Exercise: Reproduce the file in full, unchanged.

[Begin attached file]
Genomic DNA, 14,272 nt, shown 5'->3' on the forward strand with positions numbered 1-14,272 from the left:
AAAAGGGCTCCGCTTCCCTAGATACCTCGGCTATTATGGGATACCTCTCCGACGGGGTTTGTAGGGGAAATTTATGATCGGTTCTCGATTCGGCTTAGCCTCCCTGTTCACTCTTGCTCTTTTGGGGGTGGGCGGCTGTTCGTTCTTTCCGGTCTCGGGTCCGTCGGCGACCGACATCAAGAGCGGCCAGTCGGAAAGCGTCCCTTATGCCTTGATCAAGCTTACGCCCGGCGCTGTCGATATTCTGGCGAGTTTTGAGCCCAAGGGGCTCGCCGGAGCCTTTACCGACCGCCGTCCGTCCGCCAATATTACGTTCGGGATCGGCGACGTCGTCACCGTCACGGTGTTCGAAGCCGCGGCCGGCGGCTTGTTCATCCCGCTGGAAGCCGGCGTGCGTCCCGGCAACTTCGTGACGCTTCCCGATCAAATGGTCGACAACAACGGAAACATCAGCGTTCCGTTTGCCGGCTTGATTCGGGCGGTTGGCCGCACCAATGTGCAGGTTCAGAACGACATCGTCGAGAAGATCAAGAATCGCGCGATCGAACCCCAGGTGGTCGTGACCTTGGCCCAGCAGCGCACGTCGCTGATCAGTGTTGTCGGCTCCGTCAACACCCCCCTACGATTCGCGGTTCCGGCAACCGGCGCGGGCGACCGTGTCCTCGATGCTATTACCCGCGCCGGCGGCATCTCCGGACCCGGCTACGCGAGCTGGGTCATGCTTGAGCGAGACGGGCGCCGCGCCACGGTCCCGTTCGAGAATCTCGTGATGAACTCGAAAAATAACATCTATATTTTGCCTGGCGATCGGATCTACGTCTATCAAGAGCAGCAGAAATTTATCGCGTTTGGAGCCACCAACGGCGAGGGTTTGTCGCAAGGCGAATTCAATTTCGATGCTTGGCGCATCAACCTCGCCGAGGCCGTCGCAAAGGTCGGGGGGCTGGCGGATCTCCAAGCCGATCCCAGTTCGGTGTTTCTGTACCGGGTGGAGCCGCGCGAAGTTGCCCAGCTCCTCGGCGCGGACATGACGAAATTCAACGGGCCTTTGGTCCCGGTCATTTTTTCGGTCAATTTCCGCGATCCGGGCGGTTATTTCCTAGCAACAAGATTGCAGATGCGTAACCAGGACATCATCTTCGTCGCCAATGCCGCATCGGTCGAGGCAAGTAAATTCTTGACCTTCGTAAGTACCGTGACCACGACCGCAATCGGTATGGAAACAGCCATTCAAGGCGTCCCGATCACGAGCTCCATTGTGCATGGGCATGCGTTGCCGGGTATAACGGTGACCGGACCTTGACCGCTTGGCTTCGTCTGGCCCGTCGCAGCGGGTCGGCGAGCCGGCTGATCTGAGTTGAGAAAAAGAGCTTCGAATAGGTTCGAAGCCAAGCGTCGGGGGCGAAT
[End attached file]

Genomic DNA, 14,272 nt, shown 5'->3' on the forward strand with positions numbered 1-14,272 from the left:
AAAAGGGCTCCGCTTCCCTAGATACCTCGGCTATTATGGGATACCTCTCCGACGGGGTTTGTAGGGGAAATTTATGATCGGTTCTCGATTCGGCTTAGCCTCCCTGTTCACTCTTGCTCTTTTGGGGGTGGGCGGCTGTTCGTTCTTTCCGGTCTCGGGTCCGTCGGCGACCGACATCAAGAGCGGCCAGTCGGAAAGCGTCCCTTATGCCTTGATCAAGCTTACGCCCGGCGCTGTCGATATTCTGGCGAGTTTTGAGCCCAAGGGGCTCGCCGGAGCCTTTACCGACCGCCGTCCGTCCGCCAATATTACGTTCGGGATCGGCGACGTCGTCACCGTCACGGTGTTCGAAGCCGCGGCCGGCGGCTTGTTCATCCCGCTGGAAGCCGGCGTGCGTCCCGGCAACTTCGTGACGCTTCCCGATCAAATGGTCGACAACAACGGAAACATCAGCGTTCCGTTTGCCGGCTTGATTCGGGCGGTTGGCCGCACCAATGTGCAGGTTCAGAACGACATCGTCGAGAAGATCAAGAATCGCGCGATCGAACCCCAGGTGGTCGTGACCTTGGCCCAGCAGCGCACGTCGCTGATCAGTGTTGTCGGCTCCGTCAACACCCCCCTACGATTCGCGGTTCCGGCAACCGGCGCGGGCGACCGTGTCCTCGATGCTATTACCCGCGCCGGCGGCATCTCCGGACCCGGCTACGCGAGCTGGGTCATGCTTGAGCGAGACGGGCGCCGCGCCACGGTCCCGTTCGAGAATCTCGTGATGAACTCGAAAAATAACATCTATATTTTGCCTGGCGATCGGATCTACGTCTATCAAGAGCAGCAGAAATTTATCGCGTTTGGAGCCACCAACGGCGAGGGTTTGTCGCAAGGCGAATTCAATTTCGATGCTTGGCGCATCAACCTCGCCGAGGCCGTCGCAAAGGTCGGGGGGCTGGCGGATCTCCAAGCCGATCCCAGTTCGGTGTTTCTGTACCGGGTGGAGCCGCGCGAAGTTGCCCAGCTCCTCGGCGCGGACATGACGAAATTCAACGGGCCTTTGGTCCCGGTCATTTTTTCGGTCAATTTCCGCGATCCGGGCGGTTATTTCCTAGCAACAAGATTGCAGATGCGTAACCAGGACATCATCTTCGTCGCCAATGCCGCATCGGTCGAGGCAAGTAAATTCTTGACCTTCGTAAGTACCGTGACCACGACCGCAATCGGTATGGAAACAGCCATTCAAGGCGTCCCGATCACGAGCTCCATTGTGCATGGGCATGCGTTGCCGGGTATAACGGTGACCGGACCTTGACCGCTTGGCTTCGTCTGGCCCGTCGCAGCGGGTCGGCGAGCCGGCTGATCTGAGTTGAGAAAAAGAGCTTCGAATAGGTTCGAAGCCAAGCGTCGGGGGCGAAT